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Posts from the ‘Culture’ Category

Positive Business DC Advocates Well-being in the Workplace

Positive Business DC is a group of like-minded professionals applying the science behind positive psychology, neuroscience, and neuroleadership to foster well-being in the workplace. We believe that how well one takes care of the people within an organization drives competitiveness and profitability, and that well-being can be taught. Learn how you can become part of our community.

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Bates Creative Group: To Ignition Point and Beyond

I knew that Bates Creative Group had established something marvelous the first time I walked through the door. The company's 'specialness' comes from a community-based culture that a lot of contemporary organizations talk about but a rare few achieve. Founder Debbie Bates-Schrott has deliberately formed and nurtured an authentic work environment in which:

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Brainstorming Gets a Bum Rap

Neuroscientific discovery shows that people share emotions. Even though we often view disagreement as a negative and do whatever we can to avoid confrontation, the ability to laugh at ourselves and have fun at work helps keep things on a positive track. You can creatively address uncomfortable situations without destroying relationships. Surprisingly, the direct approach often improves morale.

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Motivating through Fear of Loss

The latest evidence confirms that Herzberg's theory: Money does not motivate people, at least when it comes to jobs that require critical thinking skills. (Lack of adequate compensation, however, demotivates and demoralizes.) Over the course of the last several years, neuroscientists have learned a lot about how the reward systems embedded in American companies actually work against us.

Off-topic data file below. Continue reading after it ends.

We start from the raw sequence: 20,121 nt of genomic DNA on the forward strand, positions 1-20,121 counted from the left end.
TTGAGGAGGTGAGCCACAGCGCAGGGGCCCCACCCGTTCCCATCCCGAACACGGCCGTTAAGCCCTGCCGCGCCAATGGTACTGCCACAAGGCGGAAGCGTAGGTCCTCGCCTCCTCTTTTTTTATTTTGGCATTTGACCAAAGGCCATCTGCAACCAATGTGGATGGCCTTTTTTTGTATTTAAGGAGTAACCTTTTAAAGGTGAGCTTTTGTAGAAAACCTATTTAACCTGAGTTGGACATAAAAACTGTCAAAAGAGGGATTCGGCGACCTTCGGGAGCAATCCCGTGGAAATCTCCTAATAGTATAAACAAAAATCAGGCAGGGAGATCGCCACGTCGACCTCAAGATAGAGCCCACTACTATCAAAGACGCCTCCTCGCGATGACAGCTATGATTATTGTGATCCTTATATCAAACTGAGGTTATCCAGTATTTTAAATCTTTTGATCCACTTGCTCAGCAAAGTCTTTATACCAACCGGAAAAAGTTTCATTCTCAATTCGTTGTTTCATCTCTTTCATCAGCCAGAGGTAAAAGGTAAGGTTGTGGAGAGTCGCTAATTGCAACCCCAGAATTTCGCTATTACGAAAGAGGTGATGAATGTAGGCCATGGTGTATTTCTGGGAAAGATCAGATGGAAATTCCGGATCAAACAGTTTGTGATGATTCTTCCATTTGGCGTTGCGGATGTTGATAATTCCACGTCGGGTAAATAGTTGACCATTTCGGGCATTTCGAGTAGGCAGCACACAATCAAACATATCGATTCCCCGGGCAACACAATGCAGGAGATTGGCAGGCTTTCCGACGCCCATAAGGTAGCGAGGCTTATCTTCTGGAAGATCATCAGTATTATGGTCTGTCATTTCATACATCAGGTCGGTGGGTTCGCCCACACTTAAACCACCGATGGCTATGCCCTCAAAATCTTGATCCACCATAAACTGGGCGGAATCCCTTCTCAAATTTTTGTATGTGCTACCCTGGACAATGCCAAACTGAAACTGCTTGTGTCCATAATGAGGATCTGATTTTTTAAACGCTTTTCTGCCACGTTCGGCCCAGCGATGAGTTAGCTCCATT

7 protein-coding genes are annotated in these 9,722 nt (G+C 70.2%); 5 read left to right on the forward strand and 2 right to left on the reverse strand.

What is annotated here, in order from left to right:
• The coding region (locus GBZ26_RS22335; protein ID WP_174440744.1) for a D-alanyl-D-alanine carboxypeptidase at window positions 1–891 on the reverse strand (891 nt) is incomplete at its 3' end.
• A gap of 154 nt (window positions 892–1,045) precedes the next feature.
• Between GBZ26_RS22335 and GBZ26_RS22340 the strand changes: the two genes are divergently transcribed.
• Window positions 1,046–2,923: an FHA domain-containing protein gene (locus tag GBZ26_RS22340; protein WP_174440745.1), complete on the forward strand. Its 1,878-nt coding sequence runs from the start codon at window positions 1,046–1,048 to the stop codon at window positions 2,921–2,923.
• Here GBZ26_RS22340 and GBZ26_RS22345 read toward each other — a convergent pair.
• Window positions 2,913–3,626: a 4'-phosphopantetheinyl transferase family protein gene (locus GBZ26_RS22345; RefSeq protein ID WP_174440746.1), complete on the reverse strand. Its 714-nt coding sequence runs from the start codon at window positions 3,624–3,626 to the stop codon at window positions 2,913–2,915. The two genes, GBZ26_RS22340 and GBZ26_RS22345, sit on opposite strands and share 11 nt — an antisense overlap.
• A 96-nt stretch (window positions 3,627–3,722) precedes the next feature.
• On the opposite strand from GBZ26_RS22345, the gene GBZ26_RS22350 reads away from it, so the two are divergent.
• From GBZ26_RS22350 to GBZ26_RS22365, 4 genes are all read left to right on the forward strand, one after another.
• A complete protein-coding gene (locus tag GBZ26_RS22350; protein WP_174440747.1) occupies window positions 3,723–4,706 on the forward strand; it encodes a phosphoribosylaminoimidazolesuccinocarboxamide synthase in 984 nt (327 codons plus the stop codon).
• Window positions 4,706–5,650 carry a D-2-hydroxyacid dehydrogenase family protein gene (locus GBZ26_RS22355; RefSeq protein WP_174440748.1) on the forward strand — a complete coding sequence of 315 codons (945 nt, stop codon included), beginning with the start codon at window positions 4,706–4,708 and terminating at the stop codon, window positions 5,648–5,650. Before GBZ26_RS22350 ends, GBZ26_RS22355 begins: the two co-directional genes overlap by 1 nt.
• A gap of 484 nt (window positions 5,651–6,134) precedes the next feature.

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Open for Business

The subliminal signs we give in the workplace are sometimes more influential than the over ones. For example, If you've ever had a manager with an open door policy, you know what I mean. Either the door is truly open and you can have frank conversations, or the executive has a misguided perception of what having an 'open door' should mean to an organization.

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Core Values Underpin Effective Screening Processes

When you write a proposal, whom do you feature? If you talk more about yourself than the client and how to solve his or her problem, you're running down the wrong path. Here are 10 tips to get back on track.

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Behind the Mask: Scarlett O’Hara

As a fictional character, Scarlett O'Hara provides a prime example of what can happen when the wrong person wields power in uncertain times. Her behavior consistently crossed ethical boundaries. Scarlett's manipulative and authoritarian styles (amplified by desperation to survive, or even thrive) forced others to cross those boundaries with her. People had a choice (but didn’t see it) because taking a stand would have challenged the social conventions they held so dear. People felt more comfortable gossiping about Scarlett’s outrageous behavior than addressing issues directly. That was their critical mistake.

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Authentic Interviewing Focuses on the Person

The media tells us that the US has a talent gap, meaning that companies cannot find qualified people to fill more than 3 million open jobs. I believe the problem has not been wholly defined. The US has a pool of talented people that can provide the value companies can seek but those jobs go unfilled (in part) due to a recruitment gap. Read what happened in Steve Blank's case...

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The Relationship between Brand and Performance

Building a company with raving fans takes more than just hard work. You have to put the customer's perspective at the core of product development and company processes. Customer-centricity and market-driven philosophies produce vastly different levels of success. A technology- or production-based approach typically leads to extinction. Here's why...

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Why Playing Nice Doesn’t Work

The phrase, "I can work with anyone," raises a big red flag and may indicate that your people spend more time dodging political landmines than doing their work. See what happened in "Suzie's" case...

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